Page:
As far as the production is concerned, it’s still early, but I’m really looking forward to people coming to see it. I’ve been working closely with the show’s director Nathan Cusson, whom I first met in college but really got to know better while he was an actor in A Therapy Session with Myself, in terms of making sure this production is a success, and that the people who see it will be inspired to do more to speak out themselves on this issue, and also to do something about it with their votes, because even though the term “Medicare for All” is never explicitly stated in the play, I’d like to think it’s obvious that that’s the solution, to anyone who sees it.

Review Fix: A Therapy Session with Myself has been running at the Kraine Theater since May of last year. What have you learned about yourself during that production process?

Anthony: I’m actually planning to write an essay on that, which I intend to publish closer to our closing date, so I’ll save my most detailed thoughts on that.

For now, though, I’ll just say that it’s been both the most rewarding and exhausting experience of my life so far. As a producer, I’ll admit it’s been exhausting having to prepare for each monthly performance, and making sure everything is ready each month for the dozens of people who come to see. Yet as a writer, it’s been gratifying to see it up on stage for so long, and to have heard about the reactions to it. There were a few older, more conservative theatergoers who didn’t seem to “get it”, so to speak, but most of the reactions I’ve gotten have been positive, and I felt particularly vindicated by the stories of young people – particularly those who also have autism or a mental illness – who said it resonated with them. I also got to meet some pretty incredible artists along the way, too, while working on it, so of course, that made it worth it, too.

Max Berry: (About acting in “Therapy Session”) I had known Anthony for about a year through On Stage Blog and Facebook but we had never met in person.  I had even seen Therapy Session before I was in it.  The first time we met in person was actually when I went to a reading for a different play at his apartment and, unknown to me, the director of Therapy Session was there. I guess I did okay at the reading because a few days later she reached out and asked me if I would be interested in joining Therapy Session.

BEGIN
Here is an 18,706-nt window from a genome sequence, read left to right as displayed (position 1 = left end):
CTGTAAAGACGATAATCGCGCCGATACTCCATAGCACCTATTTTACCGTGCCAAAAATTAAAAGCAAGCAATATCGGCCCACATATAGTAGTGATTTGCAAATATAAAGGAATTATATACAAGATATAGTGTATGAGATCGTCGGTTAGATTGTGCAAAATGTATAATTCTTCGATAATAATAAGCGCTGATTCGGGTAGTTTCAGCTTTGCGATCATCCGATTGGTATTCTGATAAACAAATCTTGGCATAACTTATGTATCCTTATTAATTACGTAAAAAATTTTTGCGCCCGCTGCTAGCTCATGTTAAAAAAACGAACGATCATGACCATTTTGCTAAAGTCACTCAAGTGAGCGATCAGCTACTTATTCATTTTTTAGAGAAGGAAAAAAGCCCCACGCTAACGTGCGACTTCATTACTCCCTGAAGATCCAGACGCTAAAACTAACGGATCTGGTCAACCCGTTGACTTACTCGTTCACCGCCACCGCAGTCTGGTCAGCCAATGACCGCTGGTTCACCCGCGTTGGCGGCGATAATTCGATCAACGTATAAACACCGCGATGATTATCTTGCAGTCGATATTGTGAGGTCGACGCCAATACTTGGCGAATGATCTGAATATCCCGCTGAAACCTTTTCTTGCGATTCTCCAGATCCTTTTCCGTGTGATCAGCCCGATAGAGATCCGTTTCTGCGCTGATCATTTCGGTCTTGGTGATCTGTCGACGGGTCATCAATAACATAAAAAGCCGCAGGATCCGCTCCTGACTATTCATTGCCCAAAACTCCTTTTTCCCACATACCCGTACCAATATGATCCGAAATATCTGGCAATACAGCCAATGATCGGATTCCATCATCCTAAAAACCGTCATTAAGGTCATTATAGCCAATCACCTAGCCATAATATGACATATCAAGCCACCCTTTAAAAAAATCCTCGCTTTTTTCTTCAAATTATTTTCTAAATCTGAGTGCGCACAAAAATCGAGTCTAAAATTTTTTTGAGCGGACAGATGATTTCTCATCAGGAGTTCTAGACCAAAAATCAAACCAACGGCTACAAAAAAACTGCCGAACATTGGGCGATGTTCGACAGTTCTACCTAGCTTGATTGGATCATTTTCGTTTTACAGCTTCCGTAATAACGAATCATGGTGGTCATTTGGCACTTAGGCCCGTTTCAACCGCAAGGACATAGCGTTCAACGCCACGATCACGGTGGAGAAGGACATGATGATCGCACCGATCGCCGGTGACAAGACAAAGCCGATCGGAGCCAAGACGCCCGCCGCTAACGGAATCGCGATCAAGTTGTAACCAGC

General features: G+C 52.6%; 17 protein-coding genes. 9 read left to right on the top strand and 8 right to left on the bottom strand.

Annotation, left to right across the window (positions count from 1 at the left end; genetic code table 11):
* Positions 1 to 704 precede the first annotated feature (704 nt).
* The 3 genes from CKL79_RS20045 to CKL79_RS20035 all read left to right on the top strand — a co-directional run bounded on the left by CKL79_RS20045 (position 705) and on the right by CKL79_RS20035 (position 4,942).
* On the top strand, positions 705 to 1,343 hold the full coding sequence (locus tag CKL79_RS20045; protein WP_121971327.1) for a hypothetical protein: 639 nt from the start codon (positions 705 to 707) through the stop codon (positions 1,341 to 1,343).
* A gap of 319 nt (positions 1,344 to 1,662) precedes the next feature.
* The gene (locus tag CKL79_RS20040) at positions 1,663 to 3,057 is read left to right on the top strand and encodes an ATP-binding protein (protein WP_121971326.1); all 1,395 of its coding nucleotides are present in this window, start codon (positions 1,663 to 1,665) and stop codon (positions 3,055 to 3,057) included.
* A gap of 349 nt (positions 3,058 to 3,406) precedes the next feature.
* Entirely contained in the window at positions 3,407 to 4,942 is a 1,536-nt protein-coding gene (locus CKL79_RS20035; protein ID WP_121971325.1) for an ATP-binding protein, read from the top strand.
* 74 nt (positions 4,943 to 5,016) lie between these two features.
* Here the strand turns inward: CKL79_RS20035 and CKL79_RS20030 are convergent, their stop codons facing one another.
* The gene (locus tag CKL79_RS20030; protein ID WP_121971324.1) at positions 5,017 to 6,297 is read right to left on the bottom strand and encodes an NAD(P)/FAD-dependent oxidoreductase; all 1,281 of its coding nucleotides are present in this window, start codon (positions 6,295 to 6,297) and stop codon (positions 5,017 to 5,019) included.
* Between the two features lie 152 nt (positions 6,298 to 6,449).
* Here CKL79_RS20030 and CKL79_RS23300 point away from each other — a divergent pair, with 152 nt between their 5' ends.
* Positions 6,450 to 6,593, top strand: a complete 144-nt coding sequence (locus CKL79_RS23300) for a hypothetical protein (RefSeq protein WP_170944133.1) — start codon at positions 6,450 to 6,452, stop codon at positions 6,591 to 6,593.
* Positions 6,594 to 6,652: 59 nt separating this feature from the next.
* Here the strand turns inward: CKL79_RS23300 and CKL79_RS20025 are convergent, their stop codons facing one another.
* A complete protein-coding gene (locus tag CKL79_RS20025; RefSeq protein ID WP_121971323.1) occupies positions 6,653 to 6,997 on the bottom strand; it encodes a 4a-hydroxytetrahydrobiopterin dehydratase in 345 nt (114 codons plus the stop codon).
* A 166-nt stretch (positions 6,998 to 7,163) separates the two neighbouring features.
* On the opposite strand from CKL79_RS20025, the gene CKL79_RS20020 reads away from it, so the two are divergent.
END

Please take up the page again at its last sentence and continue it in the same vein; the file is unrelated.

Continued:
Review Fix: After A Therapy Session with Myself closes in a few months, do you have any further goals for the play’s future?

Anthony: Yes! I can confirm that I have been in the process of adapting the

play into a screenplay. From a production standpoint, I’ll probably take some

time before revisiting this story, simply because of how much time I’ve put

into producing the theatrical premiere. But I definitely would like to see it filmed

one day, whether it’s through a company, or whether I end up producing it again

myself, as I’m certainly not shy about that sort of thing. Until then, the play is published at Smith Scripts (, and available to purchase now for anyone who wants to either read or present it.

Max Berry: This is such a great show that tackles so many important issues so I hope that it can reach as many people as possible. I also hope to continue working with the incredible artists that I have met through this process.

Review Fix: And besides that, what are your goals for the future?

Anthony: I’m constantly writing new plays, and I’m optimistic that this new decade will see the premiere of many of them.  In addition to that, though, I’d also like to commit to writing more scripts for film and TV, and seeing those fully produced. I was recently commissioned to write a short script for Sesame Workshop, and that’s been really inspiring me to write more for that type of medium. 

And maybe I’ll write a novel, too, if I have time!

Review Fix: So…what’s next?

Anthony: Immediately after A Therapy Session with Myself closes in May, I plan to take a nice vacation to London, and enjoy a taste of the fringe theatre scene there! I’m also planning to go to Canada sometime this summer, and see a show at the Shaw Theatre Festival!

Careerwise, though, I am planning to revive my series of short plays about mental health entitled Talking It Out, whichvoriginated last year as an event of staged readings at the Dramatists Guild Foundation, and now, I’m hoping to take the event to a new venue for an ongoing series of fully realized productions. And then, there’s my next full-length drama that I’m working on, which is set in the distant future and deals with themes of religious extremism and right-wing populism. 

To learn more about all these projects, please visit

Max Berry: I’m graduating college this May! So that has taken a lot of my focus as of late. However, I have spent the last year writing nonstop and will hopefully be able to get to work producing some of them post-graduation. Who knows? I might also find myself on the stage again. Life is funny. I hope so. Acting as much as I have recently has been a happy surprise so maybe more surprises are coming.

About Patrick Hickey Jr. 9856 Articles
Patrick Hickey Jr. is the Founder, Editor-in-Chief, Master Jedi and Grand Pooh-bah of and is the author of the book, "The Minds Behind the Games: Interviews with Cult and Classic Video Game Developers," from leading academic and non-fiction publisher McFarland and Company. He is currently the Assistant Director of the Journalism Program at Kingsborough Community College and is a former News Editor at NBC Local Integrated Media and a National Video Games Writer at the late He has also had articles and photos published in The New York Times, The New York Daily News, Complex and The Syracuse Post-Standard. Love him. Read him.